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Want to work in inclusive design? Hear from WSPs Sarah Taylor

Want to work in inclusive design? Hear from WSP's Sarah Taylor

 May 31, 2023

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How can places and spaces be designed with everyone in mind?

Physical access principles are more embedded in design when compared with how industry designs for the mind. WSP wants to change this.

WSP understands the importance of embedding standards to create places and spaces that can be enjoyed by all. Although the industry has got better at designing for physical accessibility, WSP recognizes there is still much more to be done when thinking about fully inclusive design.

Designing for neurodiversity and mental health is key

Discussing this important topic, WSP Associate Director and accessibility expert Sarah Taylor co-wrote a whitepaper with colleague David Symons, exploring well-designed spaces.

"It’s estimated that about 15 per cent of people in the UK are neurodivergent – a term that recognises the variety in the way we speak, think, move, act, and communicate. Neurodiversity in its broadest sense includes people with autism, ADHD, dyslexia, depression, anxiety disorders, and dementia, but boundaries and definitions are very personal and can be hard to define. So how can we design for such diverse and varied experiences? We need to better understand these experiences, and any barriers, and build them into our thinking," explains Sarah.

"It's clear from our research that design requirements for shared spaces are complex and often conflicting. Because everyone’s experience is unique, it’s not possible to definitively link particular design interventions to any specific condition or symptom. But, drawing on our placemaking and street design experience gained on projects across the UK and globally, we’ve devised a high-level process and key themes that can help make places more accessible for all and support mental health," adds Sarah.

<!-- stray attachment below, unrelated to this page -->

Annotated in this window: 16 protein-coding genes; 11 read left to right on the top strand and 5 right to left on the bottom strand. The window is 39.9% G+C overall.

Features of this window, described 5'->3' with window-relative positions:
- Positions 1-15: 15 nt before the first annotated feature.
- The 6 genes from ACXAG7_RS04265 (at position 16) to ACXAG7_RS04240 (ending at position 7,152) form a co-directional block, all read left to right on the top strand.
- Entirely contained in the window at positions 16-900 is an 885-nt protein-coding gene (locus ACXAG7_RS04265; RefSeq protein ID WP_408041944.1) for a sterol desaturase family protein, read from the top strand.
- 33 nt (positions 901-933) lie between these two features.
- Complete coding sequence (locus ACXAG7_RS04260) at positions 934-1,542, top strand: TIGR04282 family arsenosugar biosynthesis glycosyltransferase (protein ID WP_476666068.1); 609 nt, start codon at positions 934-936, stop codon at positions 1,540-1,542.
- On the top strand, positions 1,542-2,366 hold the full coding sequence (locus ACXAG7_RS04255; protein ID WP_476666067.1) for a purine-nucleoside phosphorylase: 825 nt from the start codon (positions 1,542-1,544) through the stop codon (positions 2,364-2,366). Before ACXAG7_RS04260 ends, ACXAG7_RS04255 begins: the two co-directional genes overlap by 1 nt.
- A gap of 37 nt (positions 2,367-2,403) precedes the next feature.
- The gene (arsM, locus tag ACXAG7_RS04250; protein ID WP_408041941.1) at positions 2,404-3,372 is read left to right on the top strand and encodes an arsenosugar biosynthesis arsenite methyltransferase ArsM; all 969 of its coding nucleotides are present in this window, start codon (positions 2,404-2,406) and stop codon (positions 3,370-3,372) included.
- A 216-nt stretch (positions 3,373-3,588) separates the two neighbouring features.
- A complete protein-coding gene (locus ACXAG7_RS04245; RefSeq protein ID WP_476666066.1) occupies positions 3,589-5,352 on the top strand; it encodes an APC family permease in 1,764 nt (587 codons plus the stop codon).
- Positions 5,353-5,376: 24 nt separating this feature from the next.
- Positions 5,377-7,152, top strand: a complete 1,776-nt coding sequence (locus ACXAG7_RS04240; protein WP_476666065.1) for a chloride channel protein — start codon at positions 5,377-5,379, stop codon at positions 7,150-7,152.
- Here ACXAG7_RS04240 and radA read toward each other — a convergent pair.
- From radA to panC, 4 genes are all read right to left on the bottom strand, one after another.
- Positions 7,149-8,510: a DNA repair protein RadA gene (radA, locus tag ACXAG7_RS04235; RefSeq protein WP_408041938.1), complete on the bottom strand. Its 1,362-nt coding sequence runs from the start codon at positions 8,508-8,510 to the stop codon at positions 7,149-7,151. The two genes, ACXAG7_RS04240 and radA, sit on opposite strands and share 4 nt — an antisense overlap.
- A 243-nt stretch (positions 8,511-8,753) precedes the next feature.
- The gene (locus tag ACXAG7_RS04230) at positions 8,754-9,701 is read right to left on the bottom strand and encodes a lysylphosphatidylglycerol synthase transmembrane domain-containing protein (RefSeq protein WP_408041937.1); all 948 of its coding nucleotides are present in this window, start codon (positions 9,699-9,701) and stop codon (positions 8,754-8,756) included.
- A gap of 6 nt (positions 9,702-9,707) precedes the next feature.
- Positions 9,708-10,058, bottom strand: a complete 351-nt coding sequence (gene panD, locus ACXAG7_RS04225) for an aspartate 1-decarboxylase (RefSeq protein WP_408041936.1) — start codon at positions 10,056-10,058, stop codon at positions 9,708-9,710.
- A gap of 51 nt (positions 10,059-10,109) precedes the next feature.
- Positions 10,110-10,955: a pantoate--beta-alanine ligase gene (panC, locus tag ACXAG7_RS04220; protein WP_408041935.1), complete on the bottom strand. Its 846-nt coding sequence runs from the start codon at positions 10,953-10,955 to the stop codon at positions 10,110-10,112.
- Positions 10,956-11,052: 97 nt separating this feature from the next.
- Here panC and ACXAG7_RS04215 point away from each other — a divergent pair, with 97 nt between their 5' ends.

Read the full whitepaper to learn more about working in an area addressing design accessibility.

Striving to improve digital accessibility in the workplace

Furthermore, Sarah is on a journey to address digital accessibility and is proud that accessibility forms a central place within WSP's diversity and inclusion strategy

"We all see things through our own lens, but we need to broaden that perspective and pay attention to the barriers that are preventing others from being included," explains Sarah.

Hear more from Sarah on inclusive design via the Fit 4 Purpose podcast, where Sarah also highlights the importance encouraging women into STEM career pathways

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